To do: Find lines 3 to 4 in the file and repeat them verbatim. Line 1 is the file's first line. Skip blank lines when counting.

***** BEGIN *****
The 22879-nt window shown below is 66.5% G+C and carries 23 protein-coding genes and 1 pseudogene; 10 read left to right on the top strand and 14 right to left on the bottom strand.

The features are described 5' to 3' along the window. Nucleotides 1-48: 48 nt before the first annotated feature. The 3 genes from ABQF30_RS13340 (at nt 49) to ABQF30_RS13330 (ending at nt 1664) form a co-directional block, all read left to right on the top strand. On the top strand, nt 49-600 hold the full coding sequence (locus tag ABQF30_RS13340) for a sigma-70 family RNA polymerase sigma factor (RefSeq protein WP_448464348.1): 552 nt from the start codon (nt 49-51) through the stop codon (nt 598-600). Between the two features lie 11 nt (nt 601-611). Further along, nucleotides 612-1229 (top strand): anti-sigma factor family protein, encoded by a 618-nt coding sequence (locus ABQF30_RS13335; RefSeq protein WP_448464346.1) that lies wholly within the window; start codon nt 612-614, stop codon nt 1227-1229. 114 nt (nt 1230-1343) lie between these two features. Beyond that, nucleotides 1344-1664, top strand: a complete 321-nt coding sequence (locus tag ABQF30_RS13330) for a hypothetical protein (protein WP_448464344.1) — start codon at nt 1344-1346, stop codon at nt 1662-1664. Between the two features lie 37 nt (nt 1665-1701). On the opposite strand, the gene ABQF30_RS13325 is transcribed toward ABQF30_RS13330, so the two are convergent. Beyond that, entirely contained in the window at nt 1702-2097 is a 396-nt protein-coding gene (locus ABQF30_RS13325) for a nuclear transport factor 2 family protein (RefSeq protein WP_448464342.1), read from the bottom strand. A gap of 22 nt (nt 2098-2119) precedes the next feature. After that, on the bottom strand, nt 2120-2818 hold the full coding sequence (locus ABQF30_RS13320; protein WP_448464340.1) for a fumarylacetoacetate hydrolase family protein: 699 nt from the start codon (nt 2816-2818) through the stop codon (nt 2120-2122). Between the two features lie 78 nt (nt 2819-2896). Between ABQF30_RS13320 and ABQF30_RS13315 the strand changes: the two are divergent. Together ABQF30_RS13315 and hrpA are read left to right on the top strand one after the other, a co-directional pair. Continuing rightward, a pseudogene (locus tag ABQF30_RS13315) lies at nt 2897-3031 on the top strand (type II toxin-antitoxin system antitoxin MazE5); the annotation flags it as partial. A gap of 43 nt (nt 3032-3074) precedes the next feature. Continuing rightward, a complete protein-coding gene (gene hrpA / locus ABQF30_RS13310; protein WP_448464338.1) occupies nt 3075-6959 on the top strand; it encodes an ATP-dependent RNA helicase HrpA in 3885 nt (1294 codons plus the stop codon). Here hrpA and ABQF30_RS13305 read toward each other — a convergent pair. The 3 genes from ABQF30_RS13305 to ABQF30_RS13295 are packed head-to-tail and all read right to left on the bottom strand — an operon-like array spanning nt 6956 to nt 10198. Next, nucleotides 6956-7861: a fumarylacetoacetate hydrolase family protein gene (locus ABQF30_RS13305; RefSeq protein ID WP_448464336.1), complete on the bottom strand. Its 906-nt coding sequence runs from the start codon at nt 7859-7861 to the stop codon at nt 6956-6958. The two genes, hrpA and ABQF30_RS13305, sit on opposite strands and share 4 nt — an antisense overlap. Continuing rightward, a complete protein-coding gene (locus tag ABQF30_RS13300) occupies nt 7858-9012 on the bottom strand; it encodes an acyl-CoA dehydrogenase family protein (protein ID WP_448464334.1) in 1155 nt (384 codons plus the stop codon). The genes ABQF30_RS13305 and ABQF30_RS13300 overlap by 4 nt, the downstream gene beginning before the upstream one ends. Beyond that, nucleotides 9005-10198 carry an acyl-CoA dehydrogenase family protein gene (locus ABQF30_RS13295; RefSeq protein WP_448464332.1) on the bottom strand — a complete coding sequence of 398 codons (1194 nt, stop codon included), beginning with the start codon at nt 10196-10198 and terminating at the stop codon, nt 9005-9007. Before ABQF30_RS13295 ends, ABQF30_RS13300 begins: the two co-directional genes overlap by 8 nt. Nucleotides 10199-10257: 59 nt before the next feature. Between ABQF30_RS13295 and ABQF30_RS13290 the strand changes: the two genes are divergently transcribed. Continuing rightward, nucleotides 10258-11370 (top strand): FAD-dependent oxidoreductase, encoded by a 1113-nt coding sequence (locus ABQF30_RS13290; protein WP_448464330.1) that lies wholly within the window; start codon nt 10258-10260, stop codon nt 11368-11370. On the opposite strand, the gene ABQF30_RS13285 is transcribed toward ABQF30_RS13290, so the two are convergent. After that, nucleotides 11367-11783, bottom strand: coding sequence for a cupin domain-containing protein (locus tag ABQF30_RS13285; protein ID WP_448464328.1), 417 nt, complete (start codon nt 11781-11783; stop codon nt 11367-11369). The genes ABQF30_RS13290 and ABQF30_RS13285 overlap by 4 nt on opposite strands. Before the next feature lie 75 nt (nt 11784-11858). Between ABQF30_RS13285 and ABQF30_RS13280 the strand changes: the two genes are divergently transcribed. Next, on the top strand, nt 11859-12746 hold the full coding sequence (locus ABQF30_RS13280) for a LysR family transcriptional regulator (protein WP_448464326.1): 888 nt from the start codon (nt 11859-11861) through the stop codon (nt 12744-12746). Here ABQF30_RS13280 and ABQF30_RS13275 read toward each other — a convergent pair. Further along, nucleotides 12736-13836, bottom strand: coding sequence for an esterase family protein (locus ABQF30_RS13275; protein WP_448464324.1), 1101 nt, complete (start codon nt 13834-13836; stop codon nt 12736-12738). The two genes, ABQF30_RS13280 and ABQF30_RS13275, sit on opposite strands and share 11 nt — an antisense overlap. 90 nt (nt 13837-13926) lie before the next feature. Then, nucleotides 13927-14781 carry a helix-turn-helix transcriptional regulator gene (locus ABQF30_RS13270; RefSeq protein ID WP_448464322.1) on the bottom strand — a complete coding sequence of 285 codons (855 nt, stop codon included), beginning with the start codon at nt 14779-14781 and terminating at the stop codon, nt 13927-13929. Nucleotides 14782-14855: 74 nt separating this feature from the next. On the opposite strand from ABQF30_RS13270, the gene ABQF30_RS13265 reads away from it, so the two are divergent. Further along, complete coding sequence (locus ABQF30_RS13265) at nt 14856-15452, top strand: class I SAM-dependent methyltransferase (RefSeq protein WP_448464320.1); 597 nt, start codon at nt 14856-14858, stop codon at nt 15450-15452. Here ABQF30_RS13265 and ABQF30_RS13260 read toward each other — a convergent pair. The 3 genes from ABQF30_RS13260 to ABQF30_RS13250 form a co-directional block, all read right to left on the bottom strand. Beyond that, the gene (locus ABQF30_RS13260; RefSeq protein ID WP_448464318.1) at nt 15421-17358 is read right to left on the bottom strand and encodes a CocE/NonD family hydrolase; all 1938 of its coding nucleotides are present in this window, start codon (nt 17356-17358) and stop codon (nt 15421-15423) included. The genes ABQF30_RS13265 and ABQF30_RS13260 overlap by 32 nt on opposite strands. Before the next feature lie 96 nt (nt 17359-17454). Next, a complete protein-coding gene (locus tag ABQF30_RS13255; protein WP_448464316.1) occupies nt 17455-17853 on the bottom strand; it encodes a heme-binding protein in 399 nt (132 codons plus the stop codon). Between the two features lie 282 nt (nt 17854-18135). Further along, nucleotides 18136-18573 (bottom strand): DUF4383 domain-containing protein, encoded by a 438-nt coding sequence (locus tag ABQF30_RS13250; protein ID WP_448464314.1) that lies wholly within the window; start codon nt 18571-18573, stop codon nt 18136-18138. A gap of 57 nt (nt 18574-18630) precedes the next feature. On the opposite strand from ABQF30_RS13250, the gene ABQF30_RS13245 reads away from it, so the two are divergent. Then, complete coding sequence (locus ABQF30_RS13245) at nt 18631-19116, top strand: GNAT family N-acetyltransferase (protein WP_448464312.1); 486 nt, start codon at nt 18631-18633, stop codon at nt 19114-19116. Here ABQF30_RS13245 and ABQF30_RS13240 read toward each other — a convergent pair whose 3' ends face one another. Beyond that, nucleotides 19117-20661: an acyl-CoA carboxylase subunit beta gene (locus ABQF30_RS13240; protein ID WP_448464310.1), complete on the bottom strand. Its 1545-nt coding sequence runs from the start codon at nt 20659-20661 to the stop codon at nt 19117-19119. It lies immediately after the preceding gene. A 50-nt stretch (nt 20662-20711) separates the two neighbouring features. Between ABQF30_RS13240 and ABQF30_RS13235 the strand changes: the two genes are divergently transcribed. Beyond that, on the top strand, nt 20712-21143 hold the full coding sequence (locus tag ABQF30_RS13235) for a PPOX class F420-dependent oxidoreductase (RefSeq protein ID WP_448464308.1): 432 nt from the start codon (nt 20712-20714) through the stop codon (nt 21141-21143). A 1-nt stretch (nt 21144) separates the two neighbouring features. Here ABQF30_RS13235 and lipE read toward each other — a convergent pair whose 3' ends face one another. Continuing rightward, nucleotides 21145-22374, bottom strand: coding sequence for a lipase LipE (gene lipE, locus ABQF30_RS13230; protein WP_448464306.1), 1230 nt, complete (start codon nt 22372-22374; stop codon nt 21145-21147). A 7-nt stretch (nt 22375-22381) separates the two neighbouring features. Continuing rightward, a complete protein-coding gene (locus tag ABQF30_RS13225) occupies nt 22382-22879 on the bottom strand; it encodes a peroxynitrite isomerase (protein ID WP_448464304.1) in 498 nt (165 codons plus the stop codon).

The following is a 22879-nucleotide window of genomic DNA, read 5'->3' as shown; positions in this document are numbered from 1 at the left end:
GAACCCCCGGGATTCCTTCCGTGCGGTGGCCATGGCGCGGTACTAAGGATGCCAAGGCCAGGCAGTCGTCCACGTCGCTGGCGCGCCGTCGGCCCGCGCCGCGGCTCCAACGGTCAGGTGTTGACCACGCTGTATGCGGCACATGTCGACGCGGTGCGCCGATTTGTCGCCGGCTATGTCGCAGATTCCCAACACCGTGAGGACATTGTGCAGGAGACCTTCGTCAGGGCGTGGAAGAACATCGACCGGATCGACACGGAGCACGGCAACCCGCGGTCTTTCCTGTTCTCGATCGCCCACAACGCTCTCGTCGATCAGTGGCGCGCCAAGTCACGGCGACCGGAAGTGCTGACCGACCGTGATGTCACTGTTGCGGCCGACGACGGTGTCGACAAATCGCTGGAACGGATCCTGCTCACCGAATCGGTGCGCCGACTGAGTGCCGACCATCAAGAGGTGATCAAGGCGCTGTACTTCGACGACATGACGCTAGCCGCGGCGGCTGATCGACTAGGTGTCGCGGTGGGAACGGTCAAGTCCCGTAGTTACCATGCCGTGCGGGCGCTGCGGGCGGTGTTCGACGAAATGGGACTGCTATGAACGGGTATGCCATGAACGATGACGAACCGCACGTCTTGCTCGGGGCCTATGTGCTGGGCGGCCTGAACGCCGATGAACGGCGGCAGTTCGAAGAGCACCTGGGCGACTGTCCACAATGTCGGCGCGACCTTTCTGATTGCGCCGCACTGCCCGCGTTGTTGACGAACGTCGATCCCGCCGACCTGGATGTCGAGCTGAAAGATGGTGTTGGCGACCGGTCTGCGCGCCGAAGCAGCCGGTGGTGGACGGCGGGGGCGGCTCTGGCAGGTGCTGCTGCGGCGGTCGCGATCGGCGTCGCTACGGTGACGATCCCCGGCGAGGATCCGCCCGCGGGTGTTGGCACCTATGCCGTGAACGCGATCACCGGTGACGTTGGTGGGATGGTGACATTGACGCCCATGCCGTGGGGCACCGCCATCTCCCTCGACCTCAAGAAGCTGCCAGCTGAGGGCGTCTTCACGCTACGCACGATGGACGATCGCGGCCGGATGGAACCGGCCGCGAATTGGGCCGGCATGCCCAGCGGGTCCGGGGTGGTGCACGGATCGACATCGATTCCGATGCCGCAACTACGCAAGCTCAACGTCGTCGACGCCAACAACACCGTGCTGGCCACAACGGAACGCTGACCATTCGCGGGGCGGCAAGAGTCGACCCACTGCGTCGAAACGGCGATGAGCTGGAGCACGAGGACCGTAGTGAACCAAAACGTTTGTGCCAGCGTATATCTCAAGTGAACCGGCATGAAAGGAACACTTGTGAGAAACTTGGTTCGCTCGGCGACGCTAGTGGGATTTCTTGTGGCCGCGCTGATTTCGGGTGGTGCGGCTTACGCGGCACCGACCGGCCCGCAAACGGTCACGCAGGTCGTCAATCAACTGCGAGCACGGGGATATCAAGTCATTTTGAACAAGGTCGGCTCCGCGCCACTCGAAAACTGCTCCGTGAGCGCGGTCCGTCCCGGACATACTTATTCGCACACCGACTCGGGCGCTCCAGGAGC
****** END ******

The following is a 22879-nucleotide window of genomic DNA, read 5'->3' as shown; positions in this document are numbered from 1 at the left end:
GAACCCCCGGGATTCCTTCCGTGCGGTGGCCATGGCGCGGTACTAAGGATGCCAAGGCCAGGCAGTCGTCCACGTCGCTGGCGCGCCGTCGGCCCGCGCCGCGGCTCCAACGGTCAGGTGTTGACCACGCTGTATGCGGCACATGTCGACGCGGTGCGCCGATTTGTCGCCGGCTATGTCGCAGATTCCCAACACCGTGAGGACATTGTGCAGGAGACCTTCGTCAGGGCGTGGAAGAACATCGACCGGATCGACACGGAGCACGGCAACCCGCGGTCTTTCCTGTTCTCGATCGCCCACAACGCTCTCGTCGATCAGTGGCGCGCCAAGTCACGGCGACCGGAAGTGCTGACCGACCGTGATGTCACTGTTGCGGCCGACGACGGTGTCGACAAATCGCTGGAACGGATCCTGCTCACCGAATCGGTGCGCCGACTGAGTGCCGACCATCAAGAGGTGATCAAGGCGCTGTACTTCGACGACATGACGCTAGCCGCGGCGGCTGATCGACTAGGTGTCGCGGTGGGAACGGTCAAGTCCCGTAGTTACCATGCCGTGCGGGCGCTGCGGGCGGTGTTCGACGAAATGGGACTGCTATGAACGGGTATGCCATGAACGATGACGAACCGCACGTCTTGCTCGGGGCCTATGTGCTGGGCGGCCTGAACGCCGATGAACGGCGGCAGTTCGAAGAGCACCTGGGCGACTGTCCACAATGTCGGCGCGACCTTTCTGATTGCGCCGCACTGCCCGCGTTGTTGACGAACGTCGATCCCGCCGACCTGGATGTCGAGCTGAAAGATGGTGTTGGCGACCGGTCTGCGCGCCGAAGCAGCCGGTGGTGGACGGCGGGGGCGGCTCTGGCAGGTGCTGCTGCGGCGGTCGCGATCGGCGTCGCTACGGTGACGATCCCCGGCGAGGATCCGCCCGCGGGTGTTGGCACCTATGCCGTGAACGCGATCACCGGTGACGTTGGTGGGATGGTGACATTGACGCCCATGCCGTGGGGCACCGCCATCTCCCTCGACCTCAAGAAGCTGCCAGCTGAGGGCGTCTTCACGCTACGCACGATGGACGATCGCGGCCGGATGGAACCGGCCGCGAATTGGGCCGGCATGCCCAGCGGGTCCGGGGTGGTGCACGGATCGACATCGATTCCGATGCCGCAACTACGCAAGCTCAACGTCGTCGACGCCAACAACACCGTGCTGGCCACAACGGAACGCTGACCATTCGCGGGGCGGCAAGAGTCGACCCACTGCGTCGAAACGGCGATGAGCTGGAGCACGAGGACCGTAGTGAACCAAAACGTTTGTGCCAGCGTATATCTCAAGTGAACCGGCATGAAAGGAACACTTGTGAGAAACTTGGTTCGCTCGGCGACGCTAGTGGGATTTCTTGTGGCCGCGCTGATTTCGGGTGGTGCGGCTTACGCGGCACCGACCGGCCCGCAAACGGTCACGCAGGTCGTCAATCAACTGCGAGCACGGGGATATCAAGTCATTTTGAACAAGGTCGGCTCCGCGCCACTCGAAAACTGCTCCGTGAGCGCGGTCCGTCCCGGACATACTTATTCGCACACCGACTCGGGCGCTCCAGGAGC